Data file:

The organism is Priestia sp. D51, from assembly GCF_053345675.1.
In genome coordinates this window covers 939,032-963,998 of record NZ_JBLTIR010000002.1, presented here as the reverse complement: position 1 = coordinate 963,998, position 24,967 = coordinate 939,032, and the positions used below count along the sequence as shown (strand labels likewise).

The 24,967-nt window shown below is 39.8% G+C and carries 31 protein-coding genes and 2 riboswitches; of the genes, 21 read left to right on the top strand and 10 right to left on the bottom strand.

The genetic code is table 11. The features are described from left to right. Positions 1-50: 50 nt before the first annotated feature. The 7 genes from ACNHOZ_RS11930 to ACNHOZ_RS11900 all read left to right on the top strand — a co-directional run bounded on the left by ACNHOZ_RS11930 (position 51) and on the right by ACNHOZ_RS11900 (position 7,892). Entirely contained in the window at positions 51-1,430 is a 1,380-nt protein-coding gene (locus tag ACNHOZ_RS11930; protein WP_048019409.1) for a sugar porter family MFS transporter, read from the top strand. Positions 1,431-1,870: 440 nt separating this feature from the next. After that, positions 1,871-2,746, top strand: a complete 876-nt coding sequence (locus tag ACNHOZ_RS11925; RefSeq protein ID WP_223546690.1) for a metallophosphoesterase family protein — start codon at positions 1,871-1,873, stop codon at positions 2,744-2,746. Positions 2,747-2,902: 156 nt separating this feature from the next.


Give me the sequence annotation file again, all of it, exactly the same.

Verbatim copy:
The organism is Priestia sp. D51, from assembly GCF_053345675.1.
In genome coordinates this window covers 939,032-963,998 of record NZ_JBLTIR010000002.1, presented here as the reverse complement: position 1 = coordinate 963,998, position 24,967 = coordinate 939,032, and the positions used below count along the sequence as shown (strand labels likewise).

The 24,967-nt window shown below is 39.8% G+C and carries 31 protein-coding genes and 2 riboswitches; of the genes, 21 read left to right on the top strand and 10 right to left on the bottom strand.

The genetic code is table 11. The features are described from left to right. Positions 1-50: 50 nt before the first annotated feature. The 7 genes from ACNHOZ_RS11930 to ACNHOZ_RS11900 all read left to right on the top strand — a co-directional run bounded on the left by ACNHOZ_RS11930 (position 51) and on the right by ACNHOZ_RS11900 (position 7,892). Entirely contained in the window at positions 51-1,430 is a 1,380-nt protein-coding gene (locus tag ACNHOZ_RS11930; protein WP_048019409.1) for a sugar porter family MFS transporter, read from the top strand. Positions 1,431-1,870: 440 nt separating this feature from the next. After that, positions 1,871-2,746, top strand: a complete 876-nt coding sequence (locus tag ACNHOZ_RS11925; RefSeq protein ID WP_223546690.1) for a metallophosphoesterase family protein — start codon at positions 1,871-1,873, stop codon at positions 2,744-2,746. Positions 2,747-2,902: 156 nt separating this feature from the next.